After a dominating win over Great Britain, followed by a tough and exciting win over Australia, some extremely exuberant pundits decided that Tonga were the best nation in the world and worthy of Tier 1 status.
Putting aside the fact that a poor island nation of 100,000 is not capable of generating enough native talent to compete with Australia or England and so not at all suitable for Tier 1 status, I find it hard to believe that two wins is enough to reach the top of the rugby league pile. Then the IRL updated their rankings and put New Zealand at number one. It all got too much for me.
Fortunately, the draw for the 2021 World Cup restored some sanity, despite the slightly incongruous setting of Buckingham Palace and newsworthy presence of the Duke of Sussex. With 641 days to kickoff, I got a bit excited and looked at next year’s tournament.
Pythago World Ranking
A few years ago I created an Elo rating system for internationals. I haven’t used it for much, other than a bit of trivia and as a replacement for the occasionally very baffling IRL world rankings. New Zealand’s number one could in no way be supported by results on the field, other than the Kiwis have played more games than the Kangaroos recently.
I updated the ratings every six months or so, given the slow rate of international games, but made some revisions for the current rankings. The basics are:
- Nations that played pre-WWII start with ratings of 1600, post-WWII start at 800. Previously, this was 1500 and 1250 respectively but I felt this did not properly reflect the gap between new nations and established ones, so I widened it.
- All nations are given a rating but are only ranked with ten or more games played. Great Britain is not ranked and is given a separate rating to England.
- Ratings are adjusted based of the expected margin of victory. Teams that win by less than is implied by the ratings gap, their ratings go down and vice versa. This allows the ratings move faster to better reflect the gap in talent.
- World Cup matches from 1995 onward are given three times, and Test matches (as identified by rugbyleagueproject.org) twice, the weighting of ordinary internationals.
- The margin prediction factor and home ground advantage are based on results during each World Cup cycle. The current home ground advantage is 107 points.
- The current dataset is 1566 men’s games. Only matches between two sovereign nations are included. Indigenous, PM XIII’s, B teams, etc are not included, nor are places like New Caledonia or Norfolk Island. When I’ve collected enough games, I’ll start a women’s rating system but it’s difficult to find results prior to 2017.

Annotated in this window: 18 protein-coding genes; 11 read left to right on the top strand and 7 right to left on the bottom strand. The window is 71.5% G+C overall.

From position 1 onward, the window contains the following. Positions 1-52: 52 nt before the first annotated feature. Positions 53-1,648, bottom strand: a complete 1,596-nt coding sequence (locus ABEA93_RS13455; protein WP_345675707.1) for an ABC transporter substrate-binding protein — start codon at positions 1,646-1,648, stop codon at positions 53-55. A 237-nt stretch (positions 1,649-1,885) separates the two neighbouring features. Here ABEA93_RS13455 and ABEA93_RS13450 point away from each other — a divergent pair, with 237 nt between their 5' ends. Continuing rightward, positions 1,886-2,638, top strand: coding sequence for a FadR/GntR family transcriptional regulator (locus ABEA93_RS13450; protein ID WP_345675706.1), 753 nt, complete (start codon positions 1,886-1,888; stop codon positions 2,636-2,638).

- There is no penalty for inactivity.
In terms of accuracy, the PWR has an approximately 75% strike rate. This sounds impressive until you consider an algorithm that always tips Australia, then England, then New Zealand and then the home team would probably have similar results.
The current top 20 are:
Full rankings and ratings are available here.
2021 sees us with the second-ever World Cup with sixteen teams, and likely the first with sixteen countries, as the 2000 World Cup featured a Maori side. The sixteen nations have been split into four groups, after the impressive draw held at Buckingham Palace last week.
To get a feel for what the draw means and how the relative strength of the nations currently stacks up, I ran 50,000 Monte Carlo simulations of the 2021 World Cup and present the findings for your consumption.
The seeding system has handed an easy draw for the big three and England is no exception. The hosts are an 84% chance of qualifying for the finals out of the group stage and only slightly less likely to do it undefeated through the group stage.
France and their Pacific equivalent, Samoa, will be fighting for second place. The ratings currently favour the Chanticleers, who are a 44% chance of qualifying for the finals, over Toa Samoa at 38%. Samoa should be able to put together a NRL quality 1-to-17, while France will draw on homegrown players, many of who are professionals in the RFL and FFR systems, which on paper might seem weaker. Samoa are having a tough time despite their nominal strength, currently 1-6-1 since the start of 2017. It may not be apparent which team is better placed to qualify until closer to kick off.
While the Greeks are almost an afterthought, making their World Cup debut after an extremely difficult few years at home, they are relying on a double choke from their more fancied rivals if they are to progress. Their heritage players will not likely be a match for the professionals of the other three nations.
Australia have a 16.3% chance of losing one or more games, implying that the Kangaroos have an 83.6% chance of progressing into the quarter finals undefeated. I wouldn’t care to speculate what kind of scores will be run up on the way. The odds of Australia going out in straight sets is roughly on par with Jamaica winning the tournament.